Tory Majority Day 53: Rest, Cancer, Being A Spoonie, Pathographical Writing, Real Life Situations and MECFS

I went to and fro about what to write about yesterday, partly because I don’t write about everything in this diary. It’s public and anyone can read it and so there is judicious editing about what goes onto this screen.

The judicious editing happens partly because for anyone with ME, taking on board the act of reading about someone else’s life is quite a big deal. I’m conscious of keeping posts as short as possible, as easy to read as possible and not to write it like a long stream of consciousness. Hopefully they are OK for someone with ME, or someone without ME, to read (?).

As I’m writing that, I’m thinking: “Um. How do you start to explain that reasoning to someone who doesn’t have this illness or understand it?”

I think about my friend with ME, CB, and some of the conversations we’ve had about that exact thing. Then I think about being a Spoonie too.

Spoonie is a term that people with illnesses use to describe having limits to what they can mentally or physically do in one day – a bit like having a list and when you’ve ticked things off it, you can’t add anything more onto it or you’ll get much more unwell.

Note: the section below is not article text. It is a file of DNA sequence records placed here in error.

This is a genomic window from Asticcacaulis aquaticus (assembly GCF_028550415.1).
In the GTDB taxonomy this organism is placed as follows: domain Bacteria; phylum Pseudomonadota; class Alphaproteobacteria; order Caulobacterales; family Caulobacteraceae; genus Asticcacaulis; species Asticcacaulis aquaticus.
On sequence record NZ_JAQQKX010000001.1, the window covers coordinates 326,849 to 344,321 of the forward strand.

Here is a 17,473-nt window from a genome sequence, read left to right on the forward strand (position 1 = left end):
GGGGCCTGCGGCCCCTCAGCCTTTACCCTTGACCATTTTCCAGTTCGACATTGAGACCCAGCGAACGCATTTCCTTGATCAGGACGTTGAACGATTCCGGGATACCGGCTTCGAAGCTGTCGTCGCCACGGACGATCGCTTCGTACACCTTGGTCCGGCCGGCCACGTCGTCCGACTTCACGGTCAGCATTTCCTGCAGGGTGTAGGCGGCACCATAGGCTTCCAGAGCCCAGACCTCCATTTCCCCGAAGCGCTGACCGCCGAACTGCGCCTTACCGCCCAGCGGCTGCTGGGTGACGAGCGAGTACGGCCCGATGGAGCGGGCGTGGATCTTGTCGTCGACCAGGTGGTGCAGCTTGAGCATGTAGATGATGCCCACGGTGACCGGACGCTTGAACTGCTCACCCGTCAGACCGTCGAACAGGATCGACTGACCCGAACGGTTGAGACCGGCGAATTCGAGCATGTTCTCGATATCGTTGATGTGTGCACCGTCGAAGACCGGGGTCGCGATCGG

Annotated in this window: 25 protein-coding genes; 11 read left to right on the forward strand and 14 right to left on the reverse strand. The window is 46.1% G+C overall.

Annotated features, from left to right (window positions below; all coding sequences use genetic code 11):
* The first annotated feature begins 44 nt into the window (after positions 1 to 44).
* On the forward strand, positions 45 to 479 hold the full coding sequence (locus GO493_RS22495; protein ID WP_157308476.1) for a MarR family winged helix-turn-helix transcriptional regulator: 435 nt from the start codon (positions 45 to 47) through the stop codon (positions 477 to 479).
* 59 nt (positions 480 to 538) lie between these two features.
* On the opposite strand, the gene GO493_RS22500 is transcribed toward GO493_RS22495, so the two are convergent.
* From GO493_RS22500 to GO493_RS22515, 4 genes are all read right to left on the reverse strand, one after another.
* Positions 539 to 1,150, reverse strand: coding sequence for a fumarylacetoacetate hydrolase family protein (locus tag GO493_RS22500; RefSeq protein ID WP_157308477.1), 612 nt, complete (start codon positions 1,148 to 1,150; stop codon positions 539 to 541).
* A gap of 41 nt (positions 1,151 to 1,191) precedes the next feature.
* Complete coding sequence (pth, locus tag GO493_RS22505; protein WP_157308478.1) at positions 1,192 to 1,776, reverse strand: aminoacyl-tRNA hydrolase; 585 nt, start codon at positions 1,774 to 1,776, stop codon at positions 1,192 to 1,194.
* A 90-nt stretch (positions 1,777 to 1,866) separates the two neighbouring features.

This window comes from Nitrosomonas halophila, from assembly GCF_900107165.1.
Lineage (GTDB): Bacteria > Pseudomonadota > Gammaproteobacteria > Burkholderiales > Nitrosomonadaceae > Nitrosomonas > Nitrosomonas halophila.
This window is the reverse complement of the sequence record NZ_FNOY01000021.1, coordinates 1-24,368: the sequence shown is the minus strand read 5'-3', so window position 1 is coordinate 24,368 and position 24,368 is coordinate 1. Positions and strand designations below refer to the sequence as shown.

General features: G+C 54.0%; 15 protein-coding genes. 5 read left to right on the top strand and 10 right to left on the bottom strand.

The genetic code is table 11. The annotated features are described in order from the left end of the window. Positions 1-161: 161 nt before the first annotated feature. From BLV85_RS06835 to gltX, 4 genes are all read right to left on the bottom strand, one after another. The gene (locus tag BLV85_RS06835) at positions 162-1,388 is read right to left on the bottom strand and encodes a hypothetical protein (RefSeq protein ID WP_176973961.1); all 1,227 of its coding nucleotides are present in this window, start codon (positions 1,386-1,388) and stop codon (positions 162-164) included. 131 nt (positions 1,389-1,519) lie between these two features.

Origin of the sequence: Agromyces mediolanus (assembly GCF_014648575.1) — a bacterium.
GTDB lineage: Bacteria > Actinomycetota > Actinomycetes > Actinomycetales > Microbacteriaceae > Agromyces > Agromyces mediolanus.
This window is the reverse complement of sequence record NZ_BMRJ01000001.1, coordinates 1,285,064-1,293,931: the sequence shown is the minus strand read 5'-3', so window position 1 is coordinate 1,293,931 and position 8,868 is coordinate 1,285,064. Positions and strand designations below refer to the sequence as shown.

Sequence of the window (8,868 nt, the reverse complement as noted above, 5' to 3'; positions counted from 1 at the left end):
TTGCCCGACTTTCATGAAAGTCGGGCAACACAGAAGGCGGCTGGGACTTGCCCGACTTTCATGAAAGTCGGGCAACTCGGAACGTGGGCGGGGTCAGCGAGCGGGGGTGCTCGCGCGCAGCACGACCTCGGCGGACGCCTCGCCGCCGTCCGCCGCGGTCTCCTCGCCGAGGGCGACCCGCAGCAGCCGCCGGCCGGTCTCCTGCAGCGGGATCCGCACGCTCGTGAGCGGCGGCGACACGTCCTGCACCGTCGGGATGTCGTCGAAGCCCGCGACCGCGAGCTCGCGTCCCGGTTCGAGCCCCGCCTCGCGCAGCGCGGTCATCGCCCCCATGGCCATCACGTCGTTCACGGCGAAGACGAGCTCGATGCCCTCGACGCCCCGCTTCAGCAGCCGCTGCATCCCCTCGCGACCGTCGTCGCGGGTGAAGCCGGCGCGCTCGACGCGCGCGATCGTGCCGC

Talking about big stuff in my life might make a reader not able to tick off the list of what they need to do in theirs.

No. I still don’t understand why ME would make you incapable in that way, but it does. It’s something that us in the community know, experience and talk about but I find it often gets lost in talking about all the other symptoms that are more immediately apparent.

Is it a cognitive symptom? I’m not sure. Is it because our energy problems extend to our emotions too? Well yeah, but why I equally have no idea about why

It does though. It affects our ability to take on other people’s emotions too. 

And the only way you can deal with it, is to limit your exposure to emotions that will drain you.

I’ve also been reading about a movement in writing circles called Pathographical writing. That means people writing about their ill health. I guess this blog is pure Pathography, or at least a mix of diary and Pathography. Sometimes I talk about my illness, sometimes I don’t.

I try to talk about MECFS in most posts, because I have ME and I want to explain to readers how it affects me because it’s a poorly understood disability with a lot of myths and misunderstanding out there.

Like any illness, there are periods of time where I don’t consciously think: “This is my illness, I am ill, I am doing this because I’m ill, I’m not doing this because I’m ill.” Although that voice is there, it quietens and disappears, goes away and comes back again.

A bit like cancer can.

Yesterday I decided I would write about how cancer is nibbling around the edges of my life again for the 5th time in 10 years. I took ages to make that decision because of everything I’ve said already in this post.

But I decided that I wanted to talk about my experience of cancer because it is such a specific illness to cope with. There might be people with ME out there who identify with what I’ve said or are wondering how to cope with it in their lives too.